Nov 25, 2001 6:36 PM
|Actually, Midnight was a "Bar Chip Pony" pony. I never have found information on this breed. If you know anything about them, I'd love to hear about it. All research I've done has been futile. All I know is that they're known for petiteness. Midnight was only 14.2 hands. She was slender for a horse, had a beautiful face and an amazingly smooth gate.
When I was in the 4th grade, I began attending an annual horse camp. I loved it. By the time I was 12, I was taking regular lessons near our home. My parents were already spending thousands of dollars a year. They calculated that, within a year or two, I would ask to begin competing. This would require the purchase of a well-bred horse. My father, a cunning man, knew he must act quickly. He found and purchased Midnight from a poor farmer in upstate New York for $300. He built a barn in the watershed area behind our Connecticut home and began to train us himself. He really didn't know much about horses, but it worked as he had planned. I didn't realize I'd been duped for three years.
Ah...I can't complain though. My favorite memory of all time is Christmas day, 1983. The snow was falling. A thick blanket already covering the world outside my window. Soft and white in the crisp, silent air. Not even a whisper of wind. This is the kind of day when even your footsteps are quieted. Midnight and I explored a new trail that morning and soaked in the amazing beauty of a perfect world. I wouldn't trade that morning for a thousand ribbons.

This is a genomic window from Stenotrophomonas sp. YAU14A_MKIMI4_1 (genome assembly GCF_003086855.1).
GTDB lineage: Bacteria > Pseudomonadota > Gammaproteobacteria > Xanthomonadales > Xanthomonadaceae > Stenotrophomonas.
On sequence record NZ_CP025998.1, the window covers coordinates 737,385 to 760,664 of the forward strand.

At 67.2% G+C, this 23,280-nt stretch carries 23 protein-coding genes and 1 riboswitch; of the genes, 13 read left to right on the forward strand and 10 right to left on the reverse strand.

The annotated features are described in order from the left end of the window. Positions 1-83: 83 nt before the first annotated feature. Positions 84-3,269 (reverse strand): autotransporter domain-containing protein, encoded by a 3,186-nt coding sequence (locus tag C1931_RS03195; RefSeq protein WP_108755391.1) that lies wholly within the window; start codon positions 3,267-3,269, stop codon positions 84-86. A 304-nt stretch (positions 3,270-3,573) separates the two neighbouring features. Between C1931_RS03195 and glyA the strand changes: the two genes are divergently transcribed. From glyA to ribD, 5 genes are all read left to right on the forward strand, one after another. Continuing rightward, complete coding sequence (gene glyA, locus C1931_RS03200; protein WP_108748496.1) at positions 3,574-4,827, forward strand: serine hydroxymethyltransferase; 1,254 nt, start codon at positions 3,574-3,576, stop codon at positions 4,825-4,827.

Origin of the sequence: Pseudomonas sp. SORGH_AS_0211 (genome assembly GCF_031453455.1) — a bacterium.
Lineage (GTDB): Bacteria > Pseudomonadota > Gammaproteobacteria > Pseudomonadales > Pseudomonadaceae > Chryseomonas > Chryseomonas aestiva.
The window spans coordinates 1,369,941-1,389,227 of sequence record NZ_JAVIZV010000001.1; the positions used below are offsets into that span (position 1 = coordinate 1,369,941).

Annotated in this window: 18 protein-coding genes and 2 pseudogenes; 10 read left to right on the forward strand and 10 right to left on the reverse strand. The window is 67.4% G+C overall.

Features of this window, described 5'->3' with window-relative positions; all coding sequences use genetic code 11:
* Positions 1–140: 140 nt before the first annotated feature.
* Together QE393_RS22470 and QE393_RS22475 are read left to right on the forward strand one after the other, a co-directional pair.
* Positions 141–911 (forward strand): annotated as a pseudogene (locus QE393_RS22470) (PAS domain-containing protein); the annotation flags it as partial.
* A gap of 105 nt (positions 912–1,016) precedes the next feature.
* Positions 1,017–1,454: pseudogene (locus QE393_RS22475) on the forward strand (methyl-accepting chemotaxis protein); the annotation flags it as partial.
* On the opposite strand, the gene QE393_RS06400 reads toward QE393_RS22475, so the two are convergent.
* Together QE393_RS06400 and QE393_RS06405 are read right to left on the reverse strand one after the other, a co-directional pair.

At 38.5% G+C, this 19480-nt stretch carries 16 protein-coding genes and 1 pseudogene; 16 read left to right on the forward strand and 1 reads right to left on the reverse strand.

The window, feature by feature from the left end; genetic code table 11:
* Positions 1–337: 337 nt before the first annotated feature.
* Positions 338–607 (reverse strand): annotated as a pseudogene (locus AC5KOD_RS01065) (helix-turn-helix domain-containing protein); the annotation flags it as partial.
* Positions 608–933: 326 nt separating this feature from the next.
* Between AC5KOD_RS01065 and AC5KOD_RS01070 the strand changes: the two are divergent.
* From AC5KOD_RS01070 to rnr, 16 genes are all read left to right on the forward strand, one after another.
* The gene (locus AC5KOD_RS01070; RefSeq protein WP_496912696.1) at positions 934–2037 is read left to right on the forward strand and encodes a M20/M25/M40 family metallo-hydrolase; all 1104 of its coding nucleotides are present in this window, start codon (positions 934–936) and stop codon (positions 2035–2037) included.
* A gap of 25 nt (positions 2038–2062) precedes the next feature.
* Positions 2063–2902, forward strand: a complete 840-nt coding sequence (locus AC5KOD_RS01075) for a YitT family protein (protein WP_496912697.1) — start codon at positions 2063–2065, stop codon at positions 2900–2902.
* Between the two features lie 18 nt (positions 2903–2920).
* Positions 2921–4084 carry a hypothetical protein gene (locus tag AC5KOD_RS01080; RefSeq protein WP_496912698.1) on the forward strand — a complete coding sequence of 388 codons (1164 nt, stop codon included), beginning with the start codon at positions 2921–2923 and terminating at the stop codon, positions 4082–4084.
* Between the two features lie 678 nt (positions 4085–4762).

(For the horse handlers among us...yes. It was rather retarded to ride my beloved horse over freshly fallen snow, on uncharted single track. I had all the wisdom and passion of a 13 year old girl. Thankfully we did not fall into any holes or through any ice.)
Nov 26, 2001 12:56 PM
|My trainer was a big fan of Bar Chip horses (he was a reining horse guy). It definitely sounds like Midnight was from this line (black, right?), and $300 was a bargain. The line does run on the small side, but they are good "working" horses for disciplines like reining, cutting, working cow horse and the like. These disciplines actually favor smaller size for agility. Bar Chip was the grandsire of Zip's Chocolate Chip, who is the all-time leading Quarter Horse performance sire. I don't know a great deal about Bar Chip, but I know a ton about Zip, if only because you see them everywhere at the shows and in the trade mags. Most of Zip's get are petite and fine-boned, and there's a strong black color allele in their genes - they are mainly "smoky" or black bays, blacks, or Zip's signature "dark chocolate" chestnut color (hence the name Zip's Chocolate Chip). They are incredibly athletic and well-known for their quality of gait (the QH people call them "good movers"). The World Champion Western Pleasure horses for the past decade have been almost exclusively Zip babies. The current trend is to outcross Zip's get onto Thoroughbreds and TB crosses, to breed up the size for English horses and keep the desirable smooth gaits.